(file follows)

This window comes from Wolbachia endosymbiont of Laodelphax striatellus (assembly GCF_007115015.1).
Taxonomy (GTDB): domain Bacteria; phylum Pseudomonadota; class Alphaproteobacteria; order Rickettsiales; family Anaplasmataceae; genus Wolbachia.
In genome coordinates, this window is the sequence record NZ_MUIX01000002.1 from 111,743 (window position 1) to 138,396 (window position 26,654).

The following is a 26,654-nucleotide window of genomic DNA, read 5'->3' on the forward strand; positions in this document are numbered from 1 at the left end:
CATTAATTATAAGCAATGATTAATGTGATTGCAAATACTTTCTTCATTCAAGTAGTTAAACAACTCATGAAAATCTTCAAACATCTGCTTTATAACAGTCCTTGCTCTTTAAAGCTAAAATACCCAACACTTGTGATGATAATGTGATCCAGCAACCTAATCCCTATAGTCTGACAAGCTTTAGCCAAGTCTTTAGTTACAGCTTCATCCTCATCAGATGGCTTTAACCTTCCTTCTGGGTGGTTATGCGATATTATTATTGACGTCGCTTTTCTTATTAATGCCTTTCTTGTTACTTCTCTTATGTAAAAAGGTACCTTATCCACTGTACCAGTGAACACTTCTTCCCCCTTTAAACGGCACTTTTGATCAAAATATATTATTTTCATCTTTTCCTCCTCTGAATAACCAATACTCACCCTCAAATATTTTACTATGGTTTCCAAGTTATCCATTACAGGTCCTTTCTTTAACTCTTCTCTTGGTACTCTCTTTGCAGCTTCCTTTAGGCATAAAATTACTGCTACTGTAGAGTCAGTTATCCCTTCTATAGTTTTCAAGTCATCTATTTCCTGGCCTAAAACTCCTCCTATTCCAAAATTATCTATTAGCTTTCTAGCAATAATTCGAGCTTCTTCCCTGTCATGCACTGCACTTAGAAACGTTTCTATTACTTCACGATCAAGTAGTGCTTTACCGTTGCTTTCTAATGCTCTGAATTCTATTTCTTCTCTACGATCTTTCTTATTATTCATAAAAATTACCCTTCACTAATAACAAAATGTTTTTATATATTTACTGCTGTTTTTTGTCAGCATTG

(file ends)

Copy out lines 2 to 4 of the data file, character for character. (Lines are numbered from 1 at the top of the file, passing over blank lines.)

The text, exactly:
Taxonomy (GTDB): domain Bacteria; phylum Pseudomonadota; class Alphaproteobacteria; order Rickettsiales; family Anaplasmataceae; genus Wolbachia.
In genome coordinates, this window is the sequence record NZ_MUIX01000002.1 from 111,743 (window position 1) to 138,396 (window position 26,654).

The following is a 26,654-nucleotide window of genomic DNA, read 5'->3' on the forward strand; positions in this document are numbered from 1 at the left end: